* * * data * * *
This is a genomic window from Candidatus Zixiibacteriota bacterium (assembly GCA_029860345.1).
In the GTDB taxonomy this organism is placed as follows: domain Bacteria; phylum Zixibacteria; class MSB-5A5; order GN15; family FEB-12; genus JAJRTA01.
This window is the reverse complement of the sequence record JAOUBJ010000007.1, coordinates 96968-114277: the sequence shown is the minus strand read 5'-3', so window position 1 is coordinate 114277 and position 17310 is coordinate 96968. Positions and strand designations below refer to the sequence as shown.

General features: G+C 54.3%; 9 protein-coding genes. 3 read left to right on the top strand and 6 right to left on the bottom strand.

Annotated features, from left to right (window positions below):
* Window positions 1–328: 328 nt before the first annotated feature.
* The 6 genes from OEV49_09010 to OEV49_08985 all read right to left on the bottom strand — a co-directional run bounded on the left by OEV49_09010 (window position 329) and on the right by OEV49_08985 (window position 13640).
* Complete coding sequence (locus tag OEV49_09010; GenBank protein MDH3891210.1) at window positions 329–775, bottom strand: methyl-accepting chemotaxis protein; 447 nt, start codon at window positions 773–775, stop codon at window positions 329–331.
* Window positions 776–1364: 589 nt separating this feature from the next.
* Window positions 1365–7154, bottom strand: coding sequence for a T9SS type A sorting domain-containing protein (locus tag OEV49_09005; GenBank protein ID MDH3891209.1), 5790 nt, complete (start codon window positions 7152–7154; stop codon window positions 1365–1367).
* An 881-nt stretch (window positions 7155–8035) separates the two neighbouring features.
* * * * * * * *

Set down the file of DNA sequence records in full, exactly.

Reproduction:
This is a genomic window from Candidatus Zixiibacteriota bacterium (assembly GCA_029860345.1).
In the GTDB taxonomy this organism is placed as follows: domain Bacteria; phylum Zixibacteria; class MSB-5A5; order GN15; family FEB-12; genus JAJRTA01.
This window is the reverse complement of the sequence record JAOUBJ010000007.1, coordinates 96968-114277: the sequence shown is the minus strand read 5'-3', so window position 1 is coordinate 114277 and position 17310 is coordinate 96968. Positions and strand designations below refer to the sequence as shown.

General features: G+C 54.3%; 9 protein-coding genes. 3 read left to right on the top strand and 6 right to left on the bottom strand.

Annotated features, from left to right (window positions below):
* Window positions 1–328: 328 nt before the first annotated feature.
* The 6 genes from OEV49_09010 to OEV49_08985 all read right to left on the bottom strand — a co-directional run bounded on the left by OEV49_09010 (window position 329) and on the right by OEV49_08985 (window position 13640).
* Complete coding sequence (locus tag OEV49_09010; GenBank protein MDH3891210.1) at window positions 329–775, bottom strand: methyl-accepting chemotaxis protein; 447 nt, start codon at window positions 773–775, stop codon at window positions 329–331.
* Window positions 776–1364: 589 nt separating this feature from the next.
* Window positions 1365–7154, bottom strand: coding sequence for a T9SS type A sorting domain-containing protein (locus tag OEV49_09005; GenBank protein ID MDH3891209.1), 5790 nt, complete (start codon window positions 7152–7154; stop codon window positions 1365–1367).
* An 881-nt stretch (window positions 7155–8035) separates the two neighbouring features.